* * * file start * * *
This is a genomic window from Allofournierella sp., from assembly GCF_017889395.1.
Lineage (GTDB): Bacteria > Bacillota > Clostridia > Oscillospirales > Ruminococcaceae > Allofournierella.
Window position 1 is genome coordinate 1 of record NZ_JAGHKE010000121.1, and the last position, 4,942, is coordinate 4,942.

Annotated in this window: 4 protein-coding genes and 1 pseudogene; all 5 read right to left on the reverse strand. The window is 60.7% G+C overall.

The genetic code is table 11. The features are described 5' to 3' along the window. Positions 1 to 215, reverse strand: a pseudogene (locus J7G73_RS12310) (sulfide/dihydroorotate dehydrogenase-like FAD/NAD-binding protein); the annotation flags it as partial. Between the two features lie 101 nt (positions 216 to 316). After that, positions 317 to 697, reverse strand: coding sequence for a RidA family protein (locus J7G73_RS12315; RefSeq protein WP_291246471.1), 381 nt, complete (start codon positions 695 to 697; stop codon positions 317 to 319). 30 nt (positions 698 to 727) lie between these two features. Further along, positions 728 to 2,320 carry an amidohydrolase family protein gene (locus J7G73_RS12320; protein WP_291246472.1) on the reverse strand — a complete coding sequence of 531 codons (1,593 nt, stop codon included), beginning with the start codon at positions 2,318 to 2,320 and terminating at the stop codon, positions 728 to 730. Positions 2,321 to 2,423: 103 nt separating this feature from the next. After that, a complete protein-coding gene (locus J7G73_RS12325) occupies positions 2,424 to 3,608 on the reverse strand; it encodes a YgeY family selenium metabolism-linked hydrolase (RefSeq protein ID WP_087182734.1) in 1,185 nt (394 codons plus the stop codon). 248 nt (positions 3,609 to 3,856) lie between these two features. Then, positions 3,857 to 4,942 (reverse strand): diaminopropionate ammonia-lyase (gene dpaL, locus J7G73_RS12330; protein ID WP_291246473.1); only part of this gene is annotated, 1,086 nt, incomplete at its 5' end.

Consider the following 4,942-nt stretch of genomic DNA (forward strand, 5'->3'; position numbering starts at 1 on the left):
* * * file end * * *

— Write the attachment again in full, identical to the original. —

This is a genomic window from Allofournierella sp., from assembly GCF_017889395.1.
Lineage (GTDB): Bacteria > Bacillota > Clostridia > Oscillospirales > Ruminococcaceae > Allofournierella.
Window position 1 is genome coordinate 1 of record NZ_JAGHKE010000121.1, and the last position, 4,942, is coordinate 4,942.

Annotated in this window: 4 protein-coding genes and 1 pseudogene; all 5 read right to left on the reverse strand. The window is 60.7% G+C overall.

The genetic code is table 11. The features are described 5' to 3' along the window. Positions 1 to 215, reverse strand: a pseudogene (locus J7G73_RS12310) (sulfide/dihydroorotate dehydrogenase-like FAD/NAD-binding protein); the annotation flags it as partial. Between the two features lie 101 nt (positions 216 to 316). After that, positions 317 to 697, reverse strand: coding sequence for a RidA family protein (locus J7G73_RS12315; RefSeq protein WP_291246471.1), 381 nt, complete (start codon positions 695 to 697; stop codon positions 317 to 319). 30 nt (positions 698 to 727) lie between these two features. Further along, positions 728 to 2,320 carry an amidohydrolase family protein gene (locus J7G73_RS12320; protein WP_291246472.1) on the reverse strand — a complete coding sequence of 531 codons (1,593 nt, stop codon included), beginning with the start codon at positions 2,318 to 2,320 and terminating at the stop codon, positions 728 to 730. Positions 2,321 to 2,423: 103 nt separating this feature from the next. After that, a complete protein-coding gene (locus J7G73_RS12325) occupies positions 2,424 to 3,608 on the reverse strand; it encodes a YgeY family selenium metabolism-linked hydrolase (RefSeq protein ID WP_087182734.1) in 1,185 nt (394 codons plus the stop codon). 248 nt (positions 3,609 to 3,856) lie between these two features. Then, positions 3,857 to 4,942 (reverse strand): diaminopropionate ammonia-lyase (gene dpaL, locus J7G73_RS12330; protein ID WP_291246473.1); only part of this gene is annotated, 1,086 nt, incomplete at its 5' end.

Consider the following 4,942-nt stretch of genomic DNA (forward strand, 5'->3'; position numbering starts at 1 on the left):